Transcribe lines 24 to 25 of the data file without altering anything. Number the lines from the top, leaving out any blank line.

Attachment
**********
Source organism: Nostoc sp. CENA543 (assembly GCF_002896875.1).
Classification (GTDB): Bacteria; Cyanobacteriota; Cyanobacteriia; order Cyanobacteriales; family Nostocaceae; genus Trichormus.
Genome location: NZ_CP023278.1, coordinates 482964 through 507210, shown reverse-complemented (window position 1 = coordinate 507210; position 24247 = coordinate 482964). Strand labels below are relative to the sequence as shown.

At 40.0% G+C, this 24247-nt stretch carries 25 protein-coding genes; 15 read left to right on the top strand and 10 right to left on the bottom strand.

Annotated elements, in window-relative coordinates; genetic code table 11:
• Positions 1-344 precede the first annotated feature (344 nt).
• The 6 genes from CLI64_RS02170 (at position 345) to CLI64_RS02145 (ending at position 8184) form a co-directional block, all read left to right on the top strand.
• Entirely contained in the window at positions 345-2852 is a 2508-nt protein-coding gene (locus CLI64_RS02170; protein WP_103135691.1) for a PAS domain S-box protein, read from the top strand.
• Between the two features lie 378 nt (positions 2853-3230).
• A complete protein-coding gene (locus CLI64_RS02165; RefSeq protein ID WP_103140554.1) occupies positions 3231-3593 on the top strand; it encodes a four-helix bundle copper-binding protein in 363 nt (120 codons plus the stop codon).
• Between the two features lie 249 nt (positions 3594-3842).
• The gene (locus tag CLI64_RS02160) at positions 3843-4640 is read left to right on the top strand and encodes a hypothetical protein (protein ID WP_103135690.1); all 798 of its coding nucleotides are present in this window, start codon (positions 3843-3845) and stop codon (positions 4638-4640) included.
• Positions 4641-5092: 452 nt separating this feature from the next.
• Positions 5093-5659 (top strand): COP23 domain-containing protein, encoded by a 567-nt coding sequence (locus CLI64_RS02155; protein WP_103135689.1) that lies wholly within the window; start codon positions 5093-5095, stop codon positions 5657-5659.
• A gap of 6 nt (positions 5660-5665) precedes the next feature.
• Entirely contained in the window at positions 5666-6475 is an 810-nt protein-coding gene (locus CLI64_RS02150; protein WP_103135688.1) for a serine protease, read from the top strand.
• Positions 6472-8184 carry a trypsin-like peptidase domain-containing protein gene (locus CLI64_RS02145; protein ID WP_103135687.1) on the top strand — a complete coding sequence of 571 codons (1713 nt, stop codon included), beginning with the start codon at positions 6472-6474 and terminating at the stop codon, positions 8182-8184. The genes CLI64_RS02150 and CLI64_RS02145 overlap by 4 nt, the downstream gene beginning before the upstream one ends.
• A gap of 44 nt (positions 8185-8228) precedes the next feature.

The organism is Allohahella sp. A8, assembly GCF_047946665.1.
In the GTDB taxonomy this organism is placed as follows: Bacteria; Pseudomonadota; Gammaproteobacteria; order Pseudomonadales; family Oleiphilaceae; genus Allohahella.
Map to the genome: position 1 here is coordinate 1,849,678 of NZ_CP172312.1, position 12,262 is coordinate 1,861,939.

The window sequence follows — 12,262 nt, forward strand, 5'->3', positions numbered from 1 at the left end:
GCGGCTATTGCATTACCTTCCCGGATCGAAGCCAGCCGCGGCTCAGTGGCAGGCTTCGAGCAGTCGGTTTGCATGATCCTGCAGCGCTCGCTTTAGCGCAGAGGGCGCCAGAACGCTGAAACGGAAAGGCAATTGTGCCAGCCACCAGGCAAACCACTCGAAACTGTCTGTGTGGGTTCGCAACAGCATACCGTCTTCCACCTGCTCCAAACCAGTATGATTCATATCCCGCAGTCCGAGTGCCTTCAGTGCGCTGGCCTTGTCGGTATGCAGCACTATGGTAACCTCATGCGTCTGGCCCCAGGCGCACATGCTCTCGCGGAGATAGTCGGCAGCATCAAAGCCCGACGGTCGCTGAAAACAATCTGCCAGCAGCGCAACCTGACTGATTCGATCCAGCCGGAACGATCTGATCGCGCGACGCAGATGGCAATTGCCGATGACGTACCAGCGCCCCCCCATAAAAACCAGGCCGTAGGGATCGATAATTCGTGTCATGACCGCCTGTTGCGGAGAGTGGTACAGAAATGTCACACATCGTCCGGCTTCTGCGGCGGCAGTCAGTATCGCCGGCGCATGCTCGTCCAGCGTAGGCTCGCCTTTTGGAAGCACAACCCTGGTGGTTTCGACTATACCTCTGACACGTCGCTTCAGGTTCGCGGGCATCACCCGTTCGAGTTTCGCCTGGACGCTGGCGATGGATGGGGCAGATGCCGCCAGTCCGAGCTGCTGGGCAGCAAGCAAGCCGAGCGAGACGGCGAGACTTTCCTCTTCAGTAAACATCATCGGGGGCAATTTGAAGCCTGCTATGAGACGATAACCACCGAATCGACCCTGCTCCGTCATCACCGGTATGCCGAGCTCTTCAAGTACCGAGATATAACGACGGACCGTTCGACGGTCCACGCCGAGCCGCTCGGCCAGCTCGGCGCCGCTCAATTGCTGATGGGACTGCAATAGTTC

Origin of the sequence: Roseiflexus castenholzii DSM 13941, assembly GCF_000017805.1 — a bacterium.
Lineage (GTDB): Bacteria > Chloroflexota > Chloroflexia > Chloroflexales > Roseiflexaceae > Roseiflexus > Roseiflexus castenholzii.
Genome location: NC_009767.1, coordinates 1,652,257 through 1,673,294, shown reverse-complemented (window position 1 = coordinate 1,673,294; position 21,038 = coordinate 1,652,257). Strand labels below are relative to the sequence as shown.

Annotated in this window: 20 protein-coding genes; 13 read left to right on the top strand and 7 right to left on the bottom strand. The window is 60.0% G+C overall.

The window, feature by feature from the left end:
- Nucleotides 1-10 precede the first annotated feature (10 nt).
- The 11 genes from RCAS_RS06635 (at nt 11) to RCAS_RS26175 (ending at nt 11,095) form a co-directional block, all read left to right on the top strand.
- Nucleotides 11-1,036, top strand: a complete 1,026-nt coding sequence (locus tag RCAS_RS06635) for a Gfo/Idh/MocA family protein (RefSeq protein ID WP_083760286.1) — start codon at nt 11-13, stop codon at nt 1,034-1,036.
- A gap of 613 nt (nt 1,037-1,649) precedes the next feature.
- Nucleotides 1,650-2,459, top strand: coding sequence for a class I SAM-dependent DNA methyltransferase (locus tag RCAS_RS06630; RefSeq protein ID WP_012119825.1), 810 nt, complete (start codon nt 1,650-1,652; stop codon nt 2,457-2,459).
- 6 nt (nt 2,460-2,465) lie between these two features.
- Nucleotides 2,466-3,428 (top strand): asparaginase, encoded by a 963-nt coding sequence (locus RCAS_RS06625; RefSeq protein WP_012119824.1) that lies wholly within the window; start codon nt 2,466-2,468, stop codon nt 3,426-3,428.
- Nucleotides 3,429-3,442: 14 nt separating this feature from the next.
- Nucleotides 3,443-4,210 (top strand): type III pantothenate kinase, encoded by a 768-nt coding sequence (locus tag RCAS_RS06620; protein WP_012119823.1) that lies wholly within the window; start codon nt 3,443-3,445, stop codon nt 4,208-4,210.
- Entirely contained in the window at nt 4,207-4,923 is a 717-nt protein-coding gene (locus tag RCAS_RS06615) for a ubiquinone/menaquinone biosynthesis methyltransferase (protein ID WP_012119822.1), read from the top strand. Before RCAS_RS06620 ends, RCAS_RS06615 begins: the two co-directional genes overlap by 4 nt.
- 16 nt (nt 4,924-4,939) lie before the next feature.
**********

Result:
Origin of the sequence: Roseiflexus castenholzii DSM 13941, assembly GCF_000017805.1 — a bacterium.
Lineage (GTDB): Bacteria > Chloroflexota > Chloroflexia > Chloroflexales > Roseiflexaceae > Roseiflexus > Roseiflexus castenholzii.